Alejandra Cabello Martin
We find ourselves eying all kinds of designer lighting fixtures, from beer can table lamps and 3D printed lamp shades to geodesic pendant lamps and shades made of bottles. This time, we have a group of designs that were part of a product design course at Middlesex University in England.
Megan Harley Seyhan Kekec
Design company Hulger challenged students to create lamp shades for a Plumen 001 lightbulb powered lamp that showed off the bulb and matched the firm's mission statement: "to create desirable products that encourage the use of energy efficient technologies." The designs they came up with introduced intriguing shapes and functionalities—whether it be a glow-in-the-dark gaggle of celestial forms or a glass light diffuser. The shades feature all kinds of materials from pipes to wood.
Bernhard EiserBernhard Eiser Designer: Ibrahim MohammedDesigner: Ibrahim Mohammed Maroun Jawiche
But there's much more to these designs than good looks. Students learned valuable lessons when it comes to designing for a client. "Working with Hulger has benefited me immensely by making me realize it's ok to not get things right straight away," relates participant Megan Harley on the Plumen website. "The key to good design is to not get too precious with an idea but create many prototypes and keep trying until you find the solution/outcome while having fun along the way." Other students talked about the importance of feedback on their designs and the excitement of creating a new design process.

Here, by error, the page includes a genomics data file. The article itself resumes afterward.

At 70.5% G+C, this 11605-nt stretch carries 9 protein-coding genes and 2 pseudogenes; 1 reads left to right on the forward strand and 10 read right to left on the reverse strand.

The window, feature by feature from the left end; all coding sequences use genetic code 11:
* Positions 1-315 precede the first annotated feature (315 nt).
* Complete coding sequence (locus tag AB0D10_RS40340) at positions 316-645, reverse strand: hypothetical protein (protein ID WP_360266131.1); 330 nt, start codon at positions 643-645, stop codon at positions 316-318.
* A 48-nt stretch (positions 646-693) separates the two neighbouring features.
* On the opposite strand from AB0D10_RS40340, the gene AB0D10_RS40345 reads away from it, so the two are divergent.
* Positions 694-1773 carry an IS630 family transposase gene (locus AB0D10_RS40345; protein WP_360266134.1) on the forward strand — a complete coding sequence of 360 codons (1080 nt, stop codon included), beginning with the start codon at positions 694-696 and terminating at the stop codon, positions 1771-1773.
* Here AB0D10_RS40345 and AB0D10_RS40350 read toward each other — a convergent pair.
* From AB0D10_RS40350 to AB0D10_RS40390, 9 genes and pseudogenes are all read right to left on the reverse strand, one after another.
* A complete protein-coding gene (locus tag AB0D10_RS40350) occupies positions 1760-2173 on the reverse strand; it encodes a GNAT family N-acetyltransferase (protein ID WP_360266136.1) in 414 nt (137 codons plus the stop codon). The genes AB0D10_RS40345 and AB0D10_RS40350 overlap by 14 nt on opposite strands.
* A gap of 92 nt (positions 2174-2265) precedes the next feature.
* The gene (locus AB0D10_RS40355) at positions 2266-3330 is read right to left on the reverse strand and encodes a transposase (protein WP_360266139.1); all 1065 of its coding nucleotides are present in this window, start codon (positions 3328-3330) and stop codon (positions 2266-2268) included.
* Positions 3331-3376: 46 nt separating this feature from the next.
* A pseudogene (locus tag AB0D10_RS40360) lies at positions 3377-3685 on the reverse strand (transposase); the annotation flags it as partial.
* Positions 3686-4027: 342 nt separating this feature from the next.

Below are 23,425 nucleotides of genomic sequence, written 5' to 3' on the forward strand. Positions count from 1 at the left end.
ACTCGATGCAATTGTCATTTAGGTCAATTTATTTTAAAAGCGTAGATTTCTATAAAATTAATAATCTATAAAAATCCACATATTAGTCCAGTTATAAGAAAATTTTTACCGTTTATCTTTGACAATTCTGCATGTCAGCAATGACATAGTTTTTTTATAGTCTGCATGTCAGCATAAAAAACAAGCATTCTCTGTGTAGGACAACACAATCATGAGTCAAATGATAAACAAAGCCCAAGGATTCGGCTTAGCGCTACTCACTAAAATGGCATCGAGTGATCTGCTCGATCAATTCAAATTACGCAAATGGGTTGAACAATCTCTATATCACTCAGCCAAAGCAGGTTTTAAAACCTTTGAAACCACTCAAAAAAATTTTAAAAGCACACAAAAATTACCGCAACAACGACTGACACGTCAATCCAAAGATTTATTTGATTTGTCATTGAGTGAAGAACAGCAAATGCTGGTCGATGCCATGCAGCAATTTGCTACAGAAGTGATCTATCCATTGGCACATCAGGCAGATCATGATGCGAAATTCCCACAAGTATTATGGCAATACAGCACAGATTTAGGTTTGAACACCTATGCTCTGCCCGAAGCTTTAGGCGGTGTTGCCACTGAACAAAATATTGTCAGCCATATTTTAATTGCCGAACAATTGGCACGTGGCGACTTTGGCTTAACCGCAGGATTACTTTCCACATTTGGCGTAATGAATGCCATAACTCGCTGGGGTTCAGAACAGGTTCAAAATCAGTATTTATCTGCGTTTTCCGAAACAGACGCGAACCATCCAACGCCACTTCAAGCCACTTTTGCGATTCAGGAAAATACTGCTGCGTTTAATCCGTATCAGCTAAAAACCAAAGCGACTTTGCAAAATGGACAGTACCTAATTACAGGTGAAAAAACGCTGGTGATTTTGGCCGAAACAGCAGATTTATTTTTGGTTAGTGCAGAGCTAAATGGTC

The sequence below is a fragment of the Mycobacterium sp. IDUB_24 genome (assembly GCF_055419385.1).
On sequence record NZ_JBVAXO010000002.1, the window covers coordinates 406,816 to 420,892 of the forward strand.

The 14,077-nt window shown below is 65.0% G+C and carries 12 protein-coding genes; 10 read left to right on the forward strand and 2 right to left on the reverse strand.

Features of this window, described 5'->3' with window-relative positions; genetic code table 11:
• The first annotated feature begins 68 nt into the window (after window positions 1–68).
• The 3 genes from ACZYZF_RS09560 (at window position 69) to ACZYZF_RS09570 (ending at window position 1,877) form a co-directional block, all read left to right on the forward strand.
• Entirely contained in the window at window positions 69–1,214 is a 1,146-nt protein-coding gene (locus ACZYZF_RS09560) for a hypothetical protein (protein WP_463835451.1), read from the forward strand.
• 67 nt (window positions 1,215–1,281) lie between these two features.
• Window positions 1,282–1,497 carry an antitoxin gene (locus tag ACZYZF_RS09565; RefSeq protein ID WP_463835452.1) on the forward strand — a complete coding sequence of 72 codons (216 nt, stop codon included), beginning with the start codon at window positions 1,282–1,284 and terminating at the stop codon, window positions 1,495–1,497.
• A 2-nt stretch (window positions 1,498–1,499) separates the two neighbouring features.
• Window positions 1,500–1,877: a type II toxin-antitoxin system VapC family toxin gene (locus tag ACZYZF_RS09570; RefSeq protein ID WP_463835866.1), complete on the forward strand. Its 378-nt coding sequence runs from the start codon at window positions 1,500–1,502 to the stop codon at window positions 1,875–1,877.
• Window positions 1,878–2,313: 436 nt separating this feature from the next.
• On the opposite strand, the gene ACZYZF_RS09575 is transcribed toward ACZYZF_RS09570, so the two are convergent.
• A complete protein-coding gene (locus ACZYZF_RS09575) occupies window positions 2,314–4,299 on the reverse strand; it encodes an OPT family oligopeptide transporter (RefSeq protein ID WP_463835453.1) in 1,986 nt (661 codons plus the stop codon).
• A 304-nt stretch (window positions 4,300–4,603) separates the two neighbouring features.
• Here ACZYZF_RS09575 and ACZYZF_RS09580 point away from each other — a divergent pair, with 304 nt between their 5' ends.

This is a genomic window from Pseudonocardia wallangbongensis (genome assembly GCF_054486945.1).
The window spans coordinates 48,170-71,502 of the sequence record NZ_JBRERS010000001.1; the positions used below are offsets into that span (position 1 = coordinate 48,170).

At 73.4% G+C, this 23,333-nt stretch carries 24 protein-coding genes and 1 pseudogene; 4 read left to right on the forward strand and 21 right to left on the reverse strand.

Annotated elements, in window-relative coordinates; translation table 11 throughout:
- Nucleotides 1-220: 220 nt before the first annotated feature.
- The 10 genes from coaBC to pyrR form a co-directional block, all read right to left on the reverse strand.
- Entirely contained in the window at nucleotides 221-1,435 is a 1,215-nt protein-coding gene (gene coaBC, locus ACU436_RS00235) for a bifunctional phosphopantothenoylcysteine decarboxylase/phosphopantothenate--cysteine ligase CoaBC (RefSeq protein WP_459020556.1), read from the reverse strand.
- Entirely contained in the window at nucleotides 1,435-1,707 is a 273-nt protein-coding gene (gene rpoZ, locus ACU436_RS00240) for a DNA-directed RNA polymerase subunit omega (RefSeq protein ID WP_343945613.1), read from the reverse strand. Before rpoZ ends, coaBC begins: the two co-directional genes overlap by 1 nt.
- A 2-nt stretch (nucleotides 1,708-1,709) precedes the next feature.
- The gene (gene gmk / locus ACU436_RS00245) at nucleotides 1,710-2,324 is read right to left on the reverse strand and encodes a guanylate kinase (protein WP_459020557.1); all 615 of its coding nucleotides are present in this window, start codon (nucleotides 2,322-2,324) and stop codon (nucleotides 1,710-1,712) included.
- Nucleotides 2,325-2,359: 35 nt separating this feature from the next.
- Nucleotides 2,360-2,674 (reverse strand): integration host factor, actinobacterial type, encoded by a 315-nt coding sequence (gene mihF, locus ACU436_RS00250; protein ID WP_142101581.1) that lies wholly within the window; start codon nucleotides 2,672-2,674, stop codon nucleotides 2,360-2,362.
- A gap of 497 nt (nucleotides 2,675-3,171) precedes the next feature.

From left to right: Janet Tam, Risha Parmar, Luxmi Aggarwal, Kastriot Hasani Sonia Ginestar Gomez
In a statement to Middlesex University, Hulger Director Nicolas Roope explains the importance of this class project to the design firm:
"We've worked intensely with the Plumen 001 project for over four years now from the design, through to the production processed, through launch and into the sales and marketing part of the cycle. With our heads down there's not always the time to innovate and open up to new ideas that aren't central concerns of the business. Briefing the Middlesex students with the aesthetic and performance issues connected to the use of the Plumen 001 bulb and watching them conceptualize and evolve their responses was therefore very exciting for us to behold. How do you frame, shade and present the bulb in a pleasing and interesting way whilst still giving a view of the bulb's luxurious silhouette? The answers that came back were very varied, helping identify materials, concepts, contexts and whole narratives that showed deep design thinking in practice. Having given a bulb to all the students participating we also really enjoyed the hands on craft aspect too, seeing how students responded to the large scale and organic form of Hulger's product."
The students had six weeks to put a finished design together and participated in weekly feedback sessions with their senior lecturer Wyn Griffiths and one of the Plumen bulb creators, Tom Stables. The assignment culminated in a presentation to Nicolas (who was so impressed that he plans to work with the students again in the future).
What do you think—did they nail it?